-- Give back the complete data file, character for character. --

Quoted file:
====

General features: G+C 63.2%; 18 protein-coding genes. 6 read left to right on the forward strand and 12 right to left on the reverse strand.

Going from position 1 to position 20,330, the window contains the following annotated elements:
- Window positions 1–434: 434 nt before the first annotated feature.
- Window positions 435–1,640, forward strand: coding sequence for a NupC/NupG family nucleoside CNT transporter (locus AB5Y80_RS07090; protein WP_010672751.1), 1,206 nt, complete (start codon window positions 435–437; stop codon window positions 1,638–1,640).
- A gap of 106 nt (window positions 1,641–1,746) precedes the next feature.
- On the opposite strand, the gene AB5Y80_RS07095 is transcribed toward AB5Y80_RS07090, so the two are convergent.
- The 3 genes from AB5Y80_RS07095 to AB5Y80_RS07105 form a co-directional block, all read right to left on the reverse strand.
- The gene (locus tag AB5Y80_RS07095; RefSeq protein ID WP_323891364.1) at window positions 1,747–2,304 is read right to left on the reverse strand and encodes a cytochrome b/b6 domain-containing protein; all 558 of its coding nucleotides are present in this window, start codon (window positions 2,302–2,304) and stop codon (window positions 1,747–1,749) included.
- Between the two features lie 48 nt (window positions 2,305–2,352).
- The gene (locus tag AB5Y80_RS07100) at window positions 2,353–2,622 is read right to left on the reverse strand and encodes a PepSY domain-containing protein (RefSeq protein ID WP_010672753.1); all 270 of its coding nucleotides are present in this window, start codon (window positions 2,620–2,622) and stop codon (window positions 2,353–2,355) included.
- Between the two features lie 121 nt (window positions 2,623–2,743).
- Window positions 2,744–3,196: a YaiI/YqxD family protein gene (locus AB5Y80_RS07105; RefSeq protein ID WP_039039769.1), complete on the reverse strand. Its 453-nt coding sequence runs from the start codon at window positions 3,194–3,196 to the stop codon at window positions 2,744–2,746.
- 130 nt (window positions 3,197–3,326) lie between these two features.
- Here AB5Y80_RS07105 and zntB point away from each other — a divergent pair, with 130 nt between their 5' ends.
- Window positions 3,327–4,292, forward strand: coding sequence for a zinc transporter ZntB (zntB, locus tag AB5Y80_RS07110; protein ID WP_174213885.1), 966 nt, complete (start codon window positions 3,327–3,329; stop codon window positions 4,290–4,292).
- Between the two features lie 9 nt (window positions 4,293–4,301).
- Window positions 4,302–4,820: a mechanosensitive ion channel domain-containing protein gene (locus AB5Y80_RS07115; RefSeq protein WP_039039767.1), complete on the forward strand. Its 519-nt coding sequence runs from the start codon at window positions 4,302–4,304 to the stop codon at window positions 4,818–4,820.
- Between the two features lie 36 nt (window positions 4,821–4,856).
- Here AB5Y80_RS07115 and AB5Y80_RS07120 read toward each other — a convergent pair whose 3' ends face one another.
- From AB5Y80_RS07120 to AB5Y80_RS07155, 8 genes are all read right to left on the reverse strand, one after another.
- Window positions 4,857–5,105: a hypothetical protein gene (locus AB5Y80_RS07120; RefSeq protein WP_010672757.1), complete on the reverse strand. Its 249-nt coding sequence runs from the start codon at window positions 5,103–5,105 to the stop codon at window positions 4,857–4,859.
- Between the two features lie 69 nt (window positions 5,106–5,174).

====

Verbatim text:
General features: G+C 63.2%; 18 protein-coding genes. 6 read left to right on the forward strand and 12 right to left on the reverse strand.

Going from position 1 to position 20,330, the window contains the following annotated elements:
- Window positions 1–434: 434 nt before the first annotated feature.
- Window positions 435–1,640, forward strand: coding sequence for a NupC/NupG family nucleoside CNT transporter (locus AB5Y80_RS07090; protein WP_010672751.1), 1,206 nt, complete (start codon window positions 435–437; stop codon window positions 1,638–1,640).
- A gap of 106 nt (window positions 1,641–1,746) precedes the next feature.
- On the opposite strand, the gene AB5Y80_RS07095 is transcribed toward AB5Y80_RS07090, so the two are convergent.
- The 3 genes from AB5Y80_RS07095 to AB5Y80_RS07105 form a co-directional block, all read right to left on the reverse strand.
- The gene (locus tag AB5Y80_RS07095; RefSeq protein ID WP_323891364.1) at window positions 1,747–2,304 is read right to left on the reverse strand and encodes a cytochrome b/b6 domain-containing protein; all 558 of its coding nucleotides are present in this window, start codon (window positions 2,302–2,304) and stop codon (window positions 1,747–1,749) included.
- Between the two features lie 48 nt (window positions 2,305–2,352).
- The gene (locus tag AB5Y80_RS07100) at window positions 2,353–2,622 is read right to left on the reverse strand and encodes a PepSY domain-containing protein (RefSeq protein ID WP_010672753.1); all 270 of its coding nucleotides are present in this window, start codon (window positions 2,620–2,622) and stop codon (window positions 2,353–2,355) included.
- Between the two features lie 121 nt (window positions 2,623–2,743).
- Window positions 2,744–3,196: a YaiI/YqxD family protein gene (locus AB5Y80_RS07105; RefSeq protein ID WP_039039769.1), complete on the reverse strand. Its 453-nt coding sequence runs from the start codon at window positions 3,194–3,196 to the stop codon at window positions 2,744–2,746.
- 130 nt (window positions 3,197–3,326) lie between these two features.
- Here AB5Y80_RS07105 and zntB point away from each other — a divergent pair, with 130 nt between their 5' ends.
- Window positions 3,327–4,292, forward strand: coding sequence for a zinc transporter ZntB (zntB, locus tag AB5Y80_RS07110; protein ID WP_174213885.1), 966 nt, complete (start codon window positions 3,327–3,329; stop codon window positions 4,290–4,292).
- Between the two features lie 9 nt (window positions 4,293–4,301).
- Window positions 4,302–4,820: a mechanosensitive ion channel domain-containing protein gene (locus AB5Y80_RS07115; RefSeq protein WP_039039767.1), complete on the forward strand. Its 519-nt coding sequence runs from the start codon at window positions 4,302–4,304 to the stop codon at window positions 4,818–4,820.
- Between the two features lie 36 nt (window positions 4,821–4,856).
- Here AB5Y80_RS07115 and AB5Y80_RS07120 read toward each other — a convergent pair whose 3' ends face one another.
- From AB5Y80_RS07120 to AB5Y80_RS07155, 8 genes are all read right to left on the reverse strand, one after another.
- Window positions 4,857–5,105: a hypothetical protein gene (locus AB5Y80_RS07120; RefSeq protein WP_010672757.1), complete on the reverse strand. Its 249-nt coding sequence runs from the start codon at window positions 5,103–5,105 to the stop codon at window positions 4,857–4,859.
- Between the two features lie 69 nt (window positions 5,106–5,174).